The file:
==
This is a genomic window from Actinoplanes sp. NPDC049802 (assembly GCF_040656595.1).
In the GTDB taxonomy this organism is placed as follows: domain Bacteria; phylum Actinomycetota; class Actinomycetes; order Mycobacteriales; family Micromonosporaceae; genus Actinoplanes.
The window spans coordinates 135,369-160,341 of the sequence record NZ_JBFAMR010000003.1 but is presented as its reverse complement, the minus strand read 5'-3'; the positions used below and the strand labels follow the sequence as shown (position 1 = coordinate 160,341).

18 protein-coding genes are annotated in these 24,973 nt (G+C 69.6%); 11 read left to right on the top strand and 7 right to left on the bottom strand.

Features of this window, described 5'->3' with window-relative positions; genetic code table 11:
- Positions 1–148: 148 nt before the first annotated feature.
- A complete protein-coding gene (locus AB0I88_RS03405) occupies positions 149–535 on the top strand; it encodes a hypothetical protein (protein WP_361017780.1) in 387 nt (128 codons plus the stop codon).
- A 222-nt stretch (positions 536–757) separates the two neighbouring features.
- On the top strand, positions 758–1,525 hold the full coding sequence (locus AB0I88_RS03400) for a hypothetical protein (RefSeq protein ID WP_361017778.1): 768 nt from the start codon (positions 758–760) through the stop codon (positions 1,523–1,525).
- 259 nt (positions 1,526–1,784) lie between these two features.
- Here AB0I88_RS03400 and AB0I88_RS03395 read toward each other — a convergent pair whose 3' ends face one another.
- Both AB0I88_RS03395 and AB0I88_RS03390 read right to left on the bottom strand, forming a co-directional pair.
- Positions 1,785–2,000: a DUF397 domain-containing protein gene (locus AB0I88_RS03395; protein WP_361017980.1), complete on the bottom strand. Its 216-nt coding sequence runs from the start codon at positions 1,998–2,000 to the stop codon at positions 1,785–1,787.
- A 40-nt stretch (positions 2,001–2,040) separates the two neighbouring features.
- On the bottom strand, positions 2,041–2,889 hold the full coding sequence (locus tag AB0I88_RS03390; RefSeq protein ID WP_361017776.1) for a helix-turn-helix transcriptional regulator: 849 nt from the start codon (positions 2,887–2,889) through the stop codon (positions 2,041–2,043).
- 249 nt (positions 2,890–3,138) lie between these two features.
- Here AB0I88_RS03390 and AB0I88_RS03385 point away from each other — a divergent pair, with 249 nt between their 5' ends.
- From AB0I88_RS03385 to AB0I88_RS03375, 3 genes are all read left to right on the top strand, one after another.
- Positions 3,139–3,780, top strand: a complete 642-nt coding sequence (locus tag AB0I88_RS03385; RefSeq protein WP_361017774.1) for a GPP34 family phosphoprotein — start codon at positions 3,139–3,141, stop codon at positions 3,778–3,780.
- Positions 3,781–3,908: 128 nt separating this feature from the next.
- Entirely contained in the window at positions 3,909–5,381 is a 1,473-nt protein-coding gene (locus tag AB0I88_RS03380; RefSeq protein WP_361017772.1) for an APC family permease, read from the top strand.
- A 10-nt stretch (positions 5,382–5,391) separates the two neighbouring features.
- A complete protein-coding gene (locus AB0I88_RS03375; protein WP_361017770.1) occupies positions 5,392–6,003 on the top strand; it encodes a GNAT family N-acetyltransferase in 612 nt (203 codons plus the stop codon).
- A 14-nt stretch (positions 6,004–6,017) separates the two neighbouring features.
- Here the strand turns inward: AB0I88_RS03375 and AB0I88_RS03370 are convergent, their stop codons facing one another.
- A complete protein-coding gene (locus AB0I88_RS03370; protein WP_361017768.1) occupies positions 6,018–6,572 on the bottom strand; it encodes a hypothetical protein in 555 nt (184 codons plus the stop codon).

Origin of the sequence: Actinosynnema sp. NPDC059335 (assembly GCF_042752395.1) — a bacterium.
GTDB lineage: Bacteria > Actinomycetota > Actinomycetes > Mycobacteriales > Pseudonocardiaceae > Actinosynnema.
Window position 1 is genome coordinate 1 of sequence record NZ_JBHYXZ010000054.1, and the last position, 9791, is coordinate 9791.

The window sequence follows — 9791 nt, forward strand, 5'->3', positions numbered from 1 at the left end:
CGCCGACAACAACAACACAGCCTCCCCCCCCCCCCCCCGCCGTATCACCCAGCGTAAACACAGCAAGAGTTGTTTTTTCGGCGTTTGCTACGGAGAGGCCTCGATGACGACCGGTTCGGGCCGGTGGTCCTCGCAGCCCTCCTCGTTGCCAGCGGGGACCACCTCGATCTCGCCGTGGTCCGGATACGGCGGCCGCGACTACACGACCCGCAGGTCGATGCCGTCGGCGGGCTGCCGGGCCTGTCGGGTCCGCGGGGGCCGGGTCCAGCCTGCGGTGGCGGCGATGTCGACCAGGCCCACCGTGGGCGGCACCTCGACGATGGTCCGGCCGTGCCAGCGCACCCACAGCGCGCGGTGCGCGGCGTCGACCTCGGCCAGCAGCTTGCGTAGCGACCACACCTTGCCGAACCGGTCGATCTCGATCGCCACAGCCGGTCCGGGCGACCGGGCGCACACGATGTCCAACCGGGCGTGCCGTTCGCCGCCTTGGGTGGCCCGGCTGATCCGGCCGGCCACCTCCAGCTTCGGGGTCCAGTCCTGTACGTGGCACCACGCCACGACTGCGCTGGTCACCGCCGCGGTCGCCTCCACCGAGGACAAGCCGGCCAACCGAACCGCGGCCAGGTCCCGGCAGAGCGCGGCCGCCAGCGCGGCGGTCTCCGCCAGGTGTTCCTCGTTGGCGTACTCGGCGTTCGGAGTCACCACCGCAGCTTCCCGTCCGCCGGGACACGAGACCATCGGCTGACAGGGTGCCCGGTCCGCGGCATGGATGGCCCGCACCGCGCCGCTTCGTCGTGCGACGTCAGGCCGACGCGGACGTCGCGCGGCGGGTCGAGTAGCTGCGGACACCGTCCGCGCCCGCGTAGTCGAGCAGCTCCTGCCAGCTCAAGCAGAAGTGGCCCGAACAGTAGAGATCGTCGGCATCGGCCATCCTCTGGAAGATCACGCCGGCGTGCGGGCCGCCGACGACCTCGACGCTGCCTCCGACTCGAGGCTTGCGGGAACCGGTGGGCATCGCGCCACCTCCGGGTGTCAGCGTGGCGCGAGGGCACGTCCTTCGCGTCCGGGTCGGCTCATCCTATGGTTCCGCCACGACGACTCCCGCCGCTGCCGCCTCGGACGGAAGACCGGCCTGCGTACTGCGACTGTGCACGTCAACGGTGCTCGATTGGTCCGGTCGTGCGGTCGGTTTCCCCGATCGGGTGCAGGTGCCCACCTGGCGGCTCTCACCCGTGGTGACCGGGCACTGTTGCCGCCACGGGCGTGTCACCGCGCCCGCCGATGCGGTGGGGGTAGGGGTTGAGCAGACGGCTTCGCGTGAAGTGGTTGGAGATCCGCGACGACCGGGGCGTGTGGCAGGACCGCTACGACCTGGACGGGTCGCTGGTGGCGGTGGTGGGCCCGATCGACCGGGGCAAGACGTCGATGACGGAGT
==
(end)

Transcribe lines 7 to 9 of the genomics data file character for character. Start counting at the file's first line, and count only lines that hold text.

- A complete protein-coding gene (locus AB0I88_RS03405) occupies positions 149–535 on the top strand; it encodes a hypothetical protein (protein WP_361017780.1) in 387 nt (128 codons plus the stop codon).
- A 222-nt stretch (positions 536–757) separates the two neighbouring features.
- On the top strand, positions 758–1,525 hold the full coding sequence (locus AB0I88_RS03400) for a hypothetical protein (RefSeq protein ID WP_361017778.1): 768 nt from the start codon (positions 758–760) through the stop codon (positions 1,523–1,525).